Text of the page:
Ghenos hand-painted Sicilian tile panels, backsplashes, floors, and wall tiles are authentic accents of beauty.
Ghenos is a small artisan studio with an excellent reputation: their amazing works decorate villas floors, swimming pools, and backsplashes in many parts of the world (Capri, New Orleans, Taormina to mention but the latest destinations).
Inspired by traditional Sicilian pottery, Ghenos designs are elaborate, rich in details and color shades.
Personalized and bespoke projects are welcome.
Browse Ghenos sumptuously decorated tile panels, perfect for:
- backsplashes & stovetops AGA
- tabletops, on a solid wooden or wrought iron base
- wall accents, framed and hung on the wall or installed as free-standing murals
- floor panels, beautiful “tiled rugs” inlaid in hardwoods, or installed with field tiles (e.g. in front of a cozy fireplace)
- stair risers
Ivan and Vincenzo Scardino are two young brothers from Messina, Sicily. Both have a knack for arts and crafts, Vincenzo being more into pottery making and Ivan loving his carpenter job. They have joined effort and started to create objects where wood and ceramics are originally combined, often in the sizes and shapes requested by interior designers or architects.
In 2003 they founded their own studio and decided to call it Ghenos, a Greek word meaning origins.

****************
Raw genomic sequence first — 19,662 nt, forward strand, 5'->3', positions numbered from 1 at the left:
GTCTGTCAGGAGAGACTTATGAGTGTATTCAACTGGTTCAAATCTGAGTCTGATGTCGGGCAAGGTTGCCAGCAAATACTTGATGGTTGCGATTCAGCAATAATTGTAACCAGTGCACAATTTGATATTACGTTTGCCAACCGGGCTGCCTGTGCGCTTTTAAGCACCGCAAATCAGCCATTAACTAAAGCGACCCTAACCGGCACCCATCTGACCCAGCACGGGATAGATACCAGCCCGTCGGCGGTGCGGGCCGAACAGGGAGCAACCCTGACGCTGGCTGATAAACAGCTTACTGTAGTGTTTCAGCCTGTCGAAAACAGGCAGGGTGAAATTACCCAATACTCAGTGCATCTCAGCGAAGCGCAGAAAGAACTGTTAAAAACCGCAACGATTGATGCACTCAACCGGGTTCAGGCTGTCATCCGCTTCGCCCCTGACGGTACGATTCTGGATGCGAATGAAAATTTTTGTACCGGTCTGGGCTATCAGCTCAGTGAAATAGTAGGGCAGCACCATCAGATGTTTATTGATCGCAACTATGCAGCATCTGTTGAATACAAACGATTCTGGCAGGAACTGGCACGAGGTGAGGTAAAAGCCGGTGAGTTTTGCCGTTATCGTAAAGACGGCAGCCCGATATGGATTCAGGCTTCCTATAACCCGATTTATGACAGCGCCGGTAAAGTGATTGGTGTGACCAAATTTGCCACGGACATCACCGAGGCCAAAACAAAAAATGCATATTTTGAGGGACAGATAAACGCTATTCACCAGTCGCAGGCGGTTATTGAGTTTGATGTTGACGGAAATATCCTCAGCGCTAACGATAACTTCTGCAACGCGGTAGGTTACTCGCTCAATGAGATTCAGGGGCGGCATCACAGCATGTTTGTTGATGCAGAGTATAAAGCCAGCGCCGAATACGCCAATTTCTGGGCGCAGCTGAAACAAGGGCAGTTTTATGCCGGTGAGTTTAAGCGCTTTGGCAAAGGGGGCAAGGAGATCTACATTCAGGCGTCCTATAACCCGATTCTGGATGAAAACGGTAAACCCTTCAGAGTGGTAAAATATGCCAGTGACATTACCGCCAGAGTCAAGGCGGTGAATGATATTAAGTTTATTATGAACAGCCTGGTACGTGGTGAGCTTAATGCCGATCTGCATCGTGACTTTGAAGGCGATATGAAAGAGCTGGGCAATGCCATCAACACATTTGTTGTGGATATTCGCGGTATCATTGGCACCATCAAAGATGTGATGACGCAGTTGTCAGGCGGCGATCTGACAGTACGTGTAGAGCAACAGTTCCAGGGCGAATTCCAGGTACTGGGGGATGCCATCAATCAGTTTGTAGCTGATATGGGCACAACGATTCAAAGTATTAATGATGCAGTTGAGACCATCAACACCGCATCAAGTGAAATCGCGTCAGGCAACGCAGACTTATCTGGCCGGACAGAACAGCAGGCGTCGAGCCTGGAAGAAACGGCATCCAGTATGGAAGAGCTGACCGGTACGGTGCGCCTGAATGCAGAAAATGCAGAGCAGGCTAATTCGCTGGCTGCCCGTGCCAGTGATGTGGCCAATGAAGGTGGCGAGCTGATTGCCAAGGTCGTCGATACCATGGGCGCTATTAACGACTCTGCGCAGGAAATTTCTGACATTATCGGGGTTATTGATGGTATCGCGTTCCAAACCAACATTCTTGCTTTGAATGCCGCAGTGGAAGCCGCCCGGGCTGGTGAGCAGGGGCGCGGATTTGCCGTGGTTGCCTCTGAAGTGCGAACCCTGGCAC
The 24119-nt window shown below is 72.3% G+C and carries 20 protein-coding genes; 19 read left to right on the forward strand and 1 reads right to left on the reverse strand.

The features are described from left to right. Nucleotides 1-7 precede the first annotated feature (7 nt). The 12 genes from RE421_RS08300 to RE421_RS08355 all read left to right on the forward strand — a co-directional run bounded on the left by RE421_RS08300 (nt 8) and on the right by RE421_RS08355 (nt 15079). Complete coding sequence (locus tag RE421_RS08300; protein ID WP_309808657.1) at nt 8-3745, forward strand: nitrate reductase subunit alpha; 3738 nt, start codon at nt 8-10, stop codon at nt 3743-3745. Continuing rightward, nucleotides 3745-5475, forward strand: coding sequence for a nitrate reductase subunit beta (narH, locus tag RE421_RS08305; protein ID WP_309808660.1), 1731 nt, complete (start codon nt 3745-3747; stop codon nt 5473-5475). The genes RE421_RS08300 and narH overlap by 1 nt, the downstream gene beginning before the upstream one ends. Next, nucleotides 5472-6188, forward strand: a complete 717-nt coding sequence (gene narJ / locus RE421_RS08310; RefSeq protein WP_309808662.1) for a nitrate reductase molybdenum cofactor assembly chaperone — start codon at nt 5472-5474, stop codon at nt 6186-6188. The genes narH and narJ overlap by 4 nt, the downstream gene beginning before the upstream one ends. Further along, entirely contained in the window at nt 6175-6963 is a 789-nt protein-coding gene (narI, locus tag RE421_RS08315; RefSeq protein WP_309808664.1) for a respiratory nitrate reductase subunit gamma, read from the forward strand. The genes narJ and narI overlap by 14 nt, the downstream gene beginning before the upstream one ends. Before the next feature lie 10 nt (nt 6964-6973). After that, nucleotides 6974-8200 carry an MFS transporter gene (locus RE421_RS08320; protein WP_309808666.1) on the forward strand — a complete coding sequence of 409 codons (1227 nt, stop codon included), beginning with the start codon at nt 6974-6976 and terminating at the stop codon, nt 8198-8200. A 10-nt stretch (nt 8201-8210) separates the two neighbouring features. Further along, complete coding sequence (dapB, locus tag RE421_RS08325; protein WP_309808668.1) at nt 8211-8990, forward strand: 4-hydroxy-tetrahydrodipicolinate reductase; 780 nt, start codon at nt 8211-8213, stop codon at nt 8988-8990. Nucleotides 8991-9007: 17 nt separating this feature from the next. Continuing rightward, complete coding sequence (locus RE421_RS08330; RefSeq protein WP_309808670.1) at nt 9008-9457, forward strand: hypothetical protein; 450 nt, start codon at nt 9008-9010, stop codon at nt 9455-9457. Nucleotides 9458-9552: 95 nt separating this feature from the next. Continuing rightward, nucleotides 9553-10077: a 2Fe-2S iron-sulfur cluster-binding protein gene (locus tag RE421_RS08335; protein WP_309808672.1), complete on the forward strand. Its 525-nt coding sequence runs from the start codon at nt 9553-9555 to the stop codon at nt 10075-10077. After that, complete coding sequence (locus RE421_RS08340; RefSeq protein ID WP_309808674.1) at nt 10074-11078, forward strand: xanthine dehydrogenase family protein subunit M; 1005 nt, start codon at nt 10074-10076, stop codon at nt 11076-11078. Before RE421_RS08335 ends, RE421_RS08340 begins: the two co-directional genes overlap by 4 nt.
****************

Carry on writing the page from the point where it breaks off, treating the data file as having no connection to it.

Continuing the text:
Indeed, a deep knowledge of traditional Sicilian art is at the heart of their craftsmanship and each and every work they make is a personal rendering of designs and technique belonging to their native land.
We were particularly impressed by their tiles and panels. Nowhere else in Italy one can find such rich designs. Every brush stroke there evokes Sicily. You watch them and you see the huge ballrooms of antique villas, their Baroque statues, the air thick with the smell of orange blossoms…
Vincenzo studied many years to learn the secrets of Sicilian pottery, first in Messina, then in Reggio Calabria and Santo Stefano di Camastra. He is an excellent painter, not surprisingly favoring Baroque designs, istoriati and “metamorphosis”, subjects where human shapes blend into animal or vegetal shapes.
Recently the Uffizi Gallery in Florence commissioned him a large istoriato urn. Not a bad start for a young artist, isn’t it?